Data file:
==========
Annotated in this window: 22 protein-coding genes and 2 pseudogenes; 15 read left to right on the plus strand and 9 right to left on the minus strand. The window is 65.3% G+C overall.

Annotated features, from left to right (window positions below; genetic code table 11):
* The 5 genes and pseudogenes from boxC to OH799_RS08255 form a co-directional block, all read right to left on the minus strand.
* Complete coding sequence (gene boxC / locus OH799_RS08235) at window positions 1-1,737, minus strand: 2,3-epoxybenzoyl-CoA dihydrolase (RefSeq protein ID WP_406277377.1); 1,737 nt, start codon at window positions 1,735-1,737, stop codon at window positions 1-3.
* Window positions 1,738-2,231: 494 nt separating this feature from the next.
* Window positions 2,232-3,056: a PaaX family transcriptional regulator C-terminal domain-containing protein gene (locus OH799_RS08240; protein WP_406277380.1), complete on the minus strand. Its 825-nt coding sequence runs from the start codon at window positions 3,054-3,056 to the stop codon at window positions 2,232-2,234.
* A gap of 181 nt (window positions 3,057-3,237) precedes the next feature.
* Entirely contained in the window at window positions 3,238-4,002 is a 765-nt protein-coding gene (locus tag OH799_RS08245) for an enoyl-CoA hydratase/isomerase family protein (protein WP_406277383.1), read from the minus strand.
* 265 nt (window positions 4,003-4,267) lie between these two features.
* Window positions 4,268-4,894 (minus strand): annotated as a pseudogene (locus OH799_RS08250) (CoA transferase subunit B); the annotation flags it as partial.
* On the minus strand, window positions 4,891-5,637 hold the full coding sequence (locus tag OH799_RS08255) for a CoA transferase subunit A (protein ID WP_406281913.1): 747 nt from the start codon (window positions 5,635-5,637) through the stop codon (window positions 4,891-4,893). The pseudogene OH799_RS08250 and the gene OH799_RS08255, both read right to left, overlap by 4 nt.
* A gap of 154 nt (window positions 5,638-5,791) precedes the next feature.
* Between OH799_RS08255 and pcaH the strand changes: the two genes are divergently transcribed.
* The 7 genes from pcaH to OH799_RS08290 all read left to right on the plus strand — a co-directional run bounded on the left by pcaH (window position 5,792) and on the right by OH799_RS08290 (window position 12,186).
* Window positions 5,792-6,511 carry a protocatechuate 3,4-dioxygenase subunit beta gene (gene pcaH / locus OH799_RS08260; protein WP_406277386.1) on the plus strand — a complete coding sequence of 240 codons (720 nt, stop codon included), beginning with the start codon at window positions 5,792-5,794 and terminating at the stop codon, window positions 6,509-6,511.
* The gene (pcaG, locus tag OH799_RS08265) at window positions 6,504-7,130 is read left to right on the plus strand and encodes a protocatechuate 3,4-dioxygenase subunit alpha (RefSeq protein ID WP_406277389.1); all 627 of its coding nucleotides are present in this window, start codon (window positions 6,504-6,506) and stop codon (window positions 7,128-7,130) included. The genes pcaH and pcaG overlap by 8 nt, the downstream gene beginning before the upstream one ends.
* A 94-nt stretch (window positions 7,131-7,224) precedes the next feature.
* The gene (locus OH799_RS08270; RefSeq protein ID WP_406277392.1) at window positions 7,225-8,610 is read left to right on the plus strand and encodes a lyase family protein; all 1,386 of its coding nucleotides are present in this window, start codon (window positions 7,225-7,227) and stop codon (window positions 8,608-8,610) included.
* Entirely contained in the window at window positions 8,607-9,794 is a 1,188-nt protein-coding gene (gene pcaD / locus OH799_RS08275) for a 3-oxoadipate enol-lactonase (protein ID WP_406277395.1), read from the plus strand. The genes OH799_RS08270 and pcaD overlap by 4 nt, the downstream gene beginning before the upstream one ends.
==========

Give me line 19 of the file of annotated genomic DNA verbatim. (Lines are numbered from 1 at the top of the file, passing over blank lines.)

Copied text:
* Entirely contained in the window at window positions 8,607-9,794 is a 1,188-nt protein-coding gene (gene pcaD / locus OH799_RS08275) for a 3-oxoadipate enol-lactonase (protein ID WP_406277395.1), read from the plus strand. The genes OH799_RS08270 and pcaD overlap by 4 nt, the downstream gene beginning before the upstream one ends.